To provide effective care delivery to patients, we must first understand each other's capabilities. Within the Mercy ministry, there are over 100 pediatricians, eight internal medicine/pediatricians, almost 270 family physicians and over 350 pediatric nurse practitioners and physician assistants caring for children in Mercy primary care offices in our service region. We are preparing both web-based and printed guides to pediatric care within our system so that every provider in every location has access to information about where to find services for their pediatric patients within Mercy. Most importantly, we are working to establish relationships among the primary care providers and the pediatric specialists within Mercy Children's Hospital. By the exhaustive process of establishing these personal relationships, we will be able, with few exceptions, to maintain care of our patients within Mercy.

We must also learn each other's needs. The majority of pediatric specialists are located at Mercy Children's Hospital, St. Louis, with a smaller but significant number practicing at Mercy Children's Hospital in Springfield. For Mercy patients living outside these metropolitan areas, access to these specialists is not always easy. As a result, we are establishing a telemedicine network allowing specialists within Mercy to provide consultations to patients who can remain in their home communities.

Initially, we will provide telemed pediatric cardiology consultations to all full-term nurseries. Using remote transmission of EKG, radiographic, echo graphic images and heart sounds, pediatric cardiologists based in St. Louis or Springfield can provide diagnoses and arrange follow-up of newborns with heart murmurs detected by the primary care physician while the babies are still in the nursery where they were born. We envision a significant number of pediatric specialty consultations can be accomplished using telemedicine technology.

To further meet needs, we will establish a coordinated system of care. Management and quality improvement staff and resources focused solely on pediatrics are currently available only at Mercy's two children's hospital sites. By leveraging these resources, we will be able to establish ministry-wide standards of care and achieve consistent excellence across all of the system. We will expand our transport service, currently available only in St. Louis and Washington, Mo., to provide transport of ill patients requiring a level of care higher than what is available in their home communities to the closest facility that offers the appropriate level of care.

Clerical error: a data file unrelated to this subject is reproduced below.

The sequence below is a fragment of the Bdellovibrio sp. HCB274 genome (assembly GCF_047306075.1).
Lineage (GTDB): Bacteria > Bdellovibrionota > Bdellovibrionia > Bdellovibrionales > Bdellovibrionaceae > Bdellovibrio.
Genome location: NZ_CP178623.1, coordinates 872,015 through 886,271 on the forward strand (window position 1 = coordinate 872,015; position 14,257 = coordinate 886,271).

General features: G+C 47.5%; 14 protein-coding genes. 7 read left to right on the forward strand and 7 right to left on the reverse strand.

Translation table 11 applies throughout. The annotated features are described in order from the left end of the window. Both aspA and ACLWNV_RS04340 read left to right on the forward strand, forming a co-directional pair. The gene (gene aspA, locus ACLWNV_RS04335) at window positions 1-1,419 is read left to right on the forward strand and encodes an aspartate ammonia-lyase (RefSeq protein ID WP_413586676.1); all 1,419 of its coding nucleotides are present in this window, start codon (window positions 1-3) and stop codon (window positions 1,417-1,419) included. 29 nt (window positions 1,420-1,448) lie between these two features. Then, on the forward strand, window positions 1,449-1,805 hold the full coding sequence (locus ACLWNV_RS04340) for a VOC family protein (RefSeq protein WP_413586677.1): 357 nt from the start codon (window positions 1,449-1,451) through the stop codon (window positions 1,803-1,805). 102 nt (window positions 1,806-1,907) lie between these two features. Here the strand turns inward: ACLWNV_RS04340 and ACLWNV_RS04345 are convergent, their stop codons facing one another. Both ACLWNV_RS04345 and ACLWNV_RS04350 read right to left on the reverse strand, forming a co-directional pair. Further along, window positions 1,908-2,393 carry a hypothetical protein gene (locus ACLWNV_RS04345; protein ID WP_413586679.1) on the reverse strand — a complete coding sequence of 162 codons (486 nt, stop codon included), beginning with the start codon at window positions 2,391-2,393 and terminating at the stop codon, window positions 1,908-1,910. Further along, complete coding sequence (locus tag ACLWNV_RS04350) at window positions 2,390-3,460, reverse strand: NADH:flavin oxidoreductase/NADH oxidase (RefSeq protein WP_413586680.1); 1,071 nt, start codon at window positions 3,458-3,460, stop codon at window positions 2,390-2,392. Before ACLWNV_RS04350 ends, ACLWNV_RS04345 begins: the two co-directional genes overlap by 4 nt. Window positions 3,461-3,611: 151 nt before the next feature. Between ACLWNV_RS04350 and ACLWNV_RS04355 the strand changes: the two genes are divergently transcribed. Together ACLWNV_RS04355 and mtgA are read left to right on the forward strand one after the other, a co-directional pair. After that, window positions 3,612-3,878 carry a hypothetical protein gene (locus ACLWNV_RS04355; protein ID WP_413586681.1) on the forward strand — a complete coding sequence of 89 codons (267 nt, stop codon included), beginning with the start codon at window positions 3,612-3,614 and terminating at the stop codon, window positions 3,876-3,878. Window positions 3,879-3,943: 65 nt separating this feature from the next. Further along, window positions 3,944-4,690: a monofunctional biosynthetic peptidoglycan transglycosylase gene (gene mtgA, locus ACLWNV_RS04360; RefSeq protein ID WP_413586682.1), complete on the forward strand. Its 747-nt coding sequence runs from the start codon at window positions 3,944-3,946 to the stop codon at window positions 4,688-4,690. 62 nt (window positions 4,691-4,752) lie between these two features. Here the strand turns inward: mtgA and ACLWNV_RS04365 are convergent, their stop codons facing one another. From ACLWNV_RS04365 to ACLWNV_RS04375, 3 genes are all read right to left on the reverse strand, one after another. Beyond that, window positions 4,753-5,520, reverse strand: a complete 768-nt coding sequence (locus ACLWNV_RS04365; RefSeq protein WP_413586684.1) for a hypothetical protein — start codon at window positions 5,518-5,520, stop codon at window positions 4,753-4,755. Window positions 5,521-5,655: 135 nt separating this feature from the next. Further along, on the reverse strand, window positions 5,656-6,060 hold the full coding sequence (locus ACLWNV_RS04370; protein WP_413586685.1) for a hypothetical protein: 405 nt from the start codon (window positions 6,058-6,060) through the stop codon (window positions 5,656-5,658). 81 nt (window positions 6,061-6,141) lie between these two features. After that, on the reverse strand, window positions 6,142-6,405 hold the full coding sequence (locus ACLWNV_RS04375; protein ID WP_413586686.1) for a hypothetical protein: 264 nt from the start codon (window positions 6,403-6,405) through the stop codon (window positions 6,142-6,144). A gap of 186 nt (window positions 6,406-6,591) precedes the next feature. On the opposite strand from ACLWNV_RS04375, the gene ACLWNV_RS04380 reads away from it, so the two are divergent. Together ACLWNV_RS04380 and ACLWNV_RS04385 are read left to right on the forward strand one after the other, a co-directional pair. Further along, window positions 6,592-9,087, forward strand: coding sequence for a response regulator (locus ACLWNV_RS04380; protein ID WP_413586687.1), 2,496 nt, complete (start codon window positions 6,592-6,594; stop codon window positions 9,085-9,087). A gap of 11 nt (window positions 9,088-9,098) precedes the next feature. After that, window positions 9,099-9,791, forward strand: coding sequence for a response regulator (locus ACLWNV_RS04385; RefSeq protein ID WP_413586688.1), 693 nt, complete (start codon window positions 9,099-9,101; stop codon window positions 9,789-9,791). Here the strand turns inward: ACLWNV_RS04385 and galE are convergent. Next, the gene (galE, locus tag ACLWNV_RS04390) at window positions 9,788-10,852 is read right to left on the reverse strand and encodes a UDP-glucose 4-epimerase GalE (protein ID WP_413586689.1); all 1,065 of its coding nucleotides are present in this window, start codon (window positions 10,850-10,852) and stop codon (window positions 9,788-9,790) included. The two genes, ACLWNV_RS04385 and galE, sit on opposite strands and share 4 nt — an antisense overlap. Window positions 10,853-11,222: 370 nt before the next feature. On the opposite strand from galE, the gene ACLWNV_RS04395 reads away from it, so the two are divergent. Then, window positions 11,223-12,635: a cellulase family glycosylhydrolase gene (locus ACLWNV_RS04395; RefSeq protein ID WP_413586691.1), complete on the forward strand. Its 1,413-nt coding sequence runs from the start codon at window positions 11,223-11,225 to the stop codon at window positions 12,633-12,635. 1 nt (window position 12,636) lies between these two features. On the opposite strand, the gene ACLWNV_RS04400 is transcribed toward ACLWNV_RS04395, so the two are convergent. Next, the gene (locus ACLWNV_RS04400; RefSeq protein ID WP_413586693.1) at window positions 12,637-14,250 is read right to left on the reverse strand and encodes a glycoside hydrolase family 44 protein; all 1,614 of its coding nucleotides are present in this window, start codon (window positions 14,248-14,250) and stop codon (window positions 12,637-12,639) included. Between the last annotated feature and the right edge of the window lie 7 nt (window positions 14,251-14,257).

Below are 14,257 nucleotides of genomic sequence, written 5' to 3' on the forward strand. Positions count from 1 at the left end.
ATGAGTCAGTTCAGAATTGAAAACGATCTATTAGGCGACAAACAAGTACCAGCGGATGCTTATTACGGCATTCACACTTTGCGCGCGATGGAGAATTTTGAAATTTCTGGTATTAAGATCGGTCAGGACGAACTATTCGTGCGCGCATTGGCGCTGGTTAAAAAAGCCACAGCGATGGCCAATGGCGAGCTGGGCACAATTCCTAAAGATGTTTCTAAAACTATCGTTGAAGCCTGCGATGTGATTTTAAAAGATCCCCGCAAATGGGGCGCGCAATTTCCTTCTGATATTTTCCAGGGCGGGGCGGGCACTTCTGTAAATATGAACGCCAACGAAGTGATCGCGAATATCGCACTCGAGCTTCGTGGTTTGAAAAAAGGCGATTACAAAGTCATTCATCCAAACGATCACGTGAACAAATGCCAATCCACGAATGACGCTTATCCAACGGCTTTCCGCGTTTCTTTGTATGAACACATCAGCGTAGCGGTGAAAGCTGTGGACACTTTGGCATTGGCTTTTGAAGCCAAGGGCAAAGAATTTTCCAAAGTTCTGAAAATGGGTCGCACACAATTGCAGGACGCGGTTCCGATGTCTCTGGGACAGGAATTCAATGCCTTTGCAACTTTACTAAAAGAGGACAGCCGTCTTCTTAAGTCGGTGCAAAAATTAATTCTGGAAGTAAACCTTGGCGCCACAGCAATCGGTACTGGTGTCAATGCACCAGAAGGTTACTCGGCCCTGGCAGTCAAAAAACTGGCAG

We will also optimize use of the Epic electronic health record system, already implemented ministry-wide, to facilitate communication in real time between remote providers of care and the patient's medical home. Epic's "one patient, one record" format is well suited for this as it allows complete sharing of all medical documents among all Mercy providers, regardless of location.

Through the implementation of a new integrated model of care, we are transforming our cultural landscape from one based on many individual service units, each entirely locally managed and independent, to a model of care coordination across our region. Through Mercy Clinic, pediatrics and other specialties are benefitting from shared decision-making among providers and hospitals to achieve the highest quality of care.

The second approach to clinical integration, complementary to those already discussed, is comprehensive care coordination. Throughout Mercy, a system of care coordination has been established using software that tracks all episodes of care and links to the Epic electronic health record system. At Mercy Children's Hospital, St. Louis, we have established a program called POINT (Pediatric Outpatient and Inpatient Navigation Team). The POINT team is composed of a pediatric nurse practitioner, one RN trained in care coordination and one social worker. A pediatric oncologist and the department chair provide medical direction.

POINT will serve chronically ill children and adolescents who suffer from a wide range of problems including but not limited to cystic fibrosis, genetic anomalies, hematology/oncology disorders, severe respiratory disease and the complications and effects of prematurity.